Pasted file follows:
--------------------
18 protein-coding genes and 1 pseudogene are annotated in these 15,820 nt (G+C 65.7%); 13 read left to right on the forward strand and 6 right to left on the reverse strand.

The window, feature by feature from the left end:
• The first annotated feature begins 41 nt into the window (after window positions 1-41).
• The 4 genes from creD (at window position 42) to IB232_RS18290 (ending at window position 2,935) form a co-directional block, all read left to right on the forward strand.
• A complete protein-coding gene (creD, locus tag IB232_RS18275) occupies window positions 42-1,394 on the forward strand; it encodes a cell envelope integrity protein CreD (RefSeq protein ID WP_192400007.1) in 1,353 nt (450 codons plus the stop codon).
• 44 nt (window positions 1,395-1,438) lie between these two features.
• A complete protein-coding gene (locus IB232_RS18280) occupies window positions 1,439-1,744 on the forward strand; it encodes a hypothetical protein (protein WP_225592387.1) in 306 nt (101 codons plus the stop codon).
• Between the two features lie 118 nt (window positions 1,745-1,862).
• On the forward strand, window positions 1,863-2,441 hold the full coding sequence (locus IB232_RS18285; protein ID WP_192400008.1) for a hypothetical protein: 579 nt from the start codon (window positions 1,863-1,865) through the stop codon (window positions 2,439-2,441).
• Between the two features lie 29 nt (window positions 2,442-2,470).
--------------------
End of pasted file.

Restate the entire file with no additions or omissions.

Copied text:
18 protein-coding genes and 1 pseudogene are annotated in these 15,820 nt (G+C 65.7%); 13 read left to right on the forward strand and 6 right to left on the reverse strand.

The window, feature by feature from the left end:
• The first annotated feature begins 41 nt into the window (after window positions 1-41).
• The 4 genes from creD (at window position 42) to IB232_RS18290 (ending at window position 2,935) form a co-directional block, all read left to right on the forward strand.
• A complete protein-coding gene (creD, locus tag IB232_RS18275) occupies window positions 42-1,394 on the forward strand; it encodes a cell envelope integrity protein CreD (RefSeq protein ID WP_192400007.1) in 1,353 nt (450 codons plus the stop codon).
• 44 nt (window positions 1,395-1,438) lie between these two features.
• A complete protein-coding gene (locus IB232_RS18280) occupies window positions 1,439-1,744 on the forward strand; it encodes a hypothetical protein (protein WP_225592387.1) in 306 nt (101 codons plus the stop codon).
• Between the two features lie 118 nt (window positions 1,745-1,862).
• On the forward strand, window positions 1,863-2,441 hold the full coding sequence (locus IB232_RS18285; protein ID WP_192400008.1) for a hypothetical protein: 579 nt from the start codon (window positions 1,863-1,865) through the stop codon (window positions 2,439-2,441).
• Between the two features lie 29 nt (window positions 2,442-2,470).